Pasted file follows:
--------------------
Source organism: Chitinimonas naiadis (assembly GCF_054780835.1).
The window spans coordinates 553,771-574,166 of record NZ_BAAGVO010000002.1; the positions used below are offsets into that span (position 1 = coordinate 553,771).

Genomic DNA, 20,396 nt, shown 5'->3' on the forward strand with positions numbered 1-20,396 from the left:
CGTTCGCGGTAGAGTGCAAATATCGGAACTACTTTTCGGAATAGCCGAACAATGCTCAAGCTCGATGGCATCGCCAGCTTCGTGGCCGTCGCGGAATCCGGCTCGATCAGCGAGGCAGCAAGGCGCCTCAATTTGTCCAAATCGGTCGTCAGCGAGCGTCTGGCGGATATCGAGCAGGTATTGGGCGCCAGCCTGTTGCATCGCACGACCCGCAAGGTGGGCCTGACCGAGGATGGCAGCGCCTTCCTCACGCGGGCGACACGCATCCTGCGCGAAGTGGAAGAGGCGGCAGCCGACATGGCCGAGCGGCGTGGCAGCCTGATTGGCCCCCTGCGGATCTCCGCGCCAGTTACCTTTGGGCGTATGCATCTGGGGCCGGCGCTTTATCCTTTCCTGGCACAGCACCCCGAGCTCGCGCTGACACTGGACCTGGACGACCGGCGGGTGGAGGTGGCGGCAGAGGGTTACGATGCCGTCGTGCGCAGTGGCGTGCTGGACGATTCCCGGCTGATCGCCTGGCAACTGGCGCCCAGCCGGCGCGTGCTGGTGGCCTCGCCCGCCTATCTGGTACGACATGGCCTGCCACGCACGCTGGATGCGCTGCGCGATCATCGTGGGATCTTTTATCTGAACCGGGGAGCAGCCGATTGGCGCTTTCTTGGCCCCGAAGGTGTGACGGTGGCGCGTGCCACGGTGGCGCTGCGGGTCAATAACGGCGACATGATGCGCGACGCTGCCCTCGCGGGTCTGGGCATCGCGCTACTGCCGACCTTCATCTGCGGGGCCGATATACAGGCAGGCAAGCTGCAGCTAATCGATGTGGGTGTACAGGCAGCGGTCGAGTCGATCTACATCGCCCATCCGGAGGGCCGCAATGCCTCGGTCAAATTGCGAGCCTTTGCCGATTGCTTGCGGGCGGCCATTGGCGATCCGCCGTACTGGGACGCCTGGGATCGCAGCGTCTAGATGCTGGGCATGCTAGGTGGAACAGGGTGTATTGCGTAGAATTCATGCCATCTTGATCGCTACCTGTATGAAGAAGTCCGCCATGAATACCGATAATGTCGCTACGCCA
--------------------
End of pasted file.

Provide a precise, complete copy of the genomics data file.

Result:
Source organism: Chitinimonas naiadis (assembly GCF_054780835.1).
The window spans coordinates 553,771-574,166 of record NZ_BAAGVO010000002.1; the positions used below are offsets into that span (position 1 = coordinate 553,771).

Genomic DNA, 20,396 nt, shown 5'->3' on the forward strand with positions numbered 1-20,396 from the left:
CGTTCGCGGTAGAGTGCAAATATCGGAACTACTTTTCGGAATAGCCGAACAATGCTCAAGCTCGATGGCATCGCCAGCTTCGTGGCCGTCGCGGAATCCGGCTCGATCAGCGAGGCAGCAAGGCGCCTCAATTTGTCCAAATCGGTCGTCAGCGAGCGTCTGGCGGATATCGAGCAGGTATTGGGCGCCAGCCTGTTGCATCGCACGACCCGCAAGGTGGGCCTGACCGAGGATGGCAGCGCCTTCCTCACGCGGGCGACACGCATCCTGCGCGAAGTGGAAGAGGCGGCAGCCGACATGGCCGAGCGGCGTGGCAGCCTGATTGGCCCCCTGCGGATCTCCGCGCCAGTTACCTTTGGGCGTATGCATCTGGGGCCGGCGCTTTATCCTTTCCTGGCACAGCACCCCGAGCTCGCGCTGACACTGGACCTGGACGACCGGCGGGTGGAGGTGGCGGCAGAGGGTTACGATGCCGTCGTGCGCAGTGGCGTGCTGGACGATTCCCGGCTGATCGCCTGGCAACTGGCGCCCAGCCGGCGCGTGCTGGTGGCCTCGCCCGCCTATCTGGTACGACATGGCCTGCCACGCACGCTGGATGCGCTGCGCGATCATCGTGGGATCTTTTATCTGAACCGGGGAGCAGCCGATTGGCGCTTTCTTGGCCCCGAAGGTGTGACGGTGGCGCGTGCCACGGTGGCGCTGCGGGTCAATAACGGCGACATGATGCGCGACGCTGCCCTCGCGGGTCTGGGCATCGCGCTACTGCCGACCTTCATCTGCGGGGCCGATATACAGGCAGGCAAGCTGCAGCTAATCGATGTGGGTGTACAGGCAGCGGTCGAGTCGATCTACATCGCCCATCCGGAGGGCCGCAATGCCTCGGTCAAATTGCGAGCCTTTGCCGATTGCTTGCGGGCGGCCATTGGCGATCCGCCGTACTGGGACGCCTGGGATCGCAGCGTCTAGATGCTGGGCATGCTAGGTGGAACAGGGTGTATTGCGTAGAATTCATGCCATCTTGATCGCTACCTGTATGAAGAAGTCCGCCATGAATACCGATAATGTCGCTACGCCA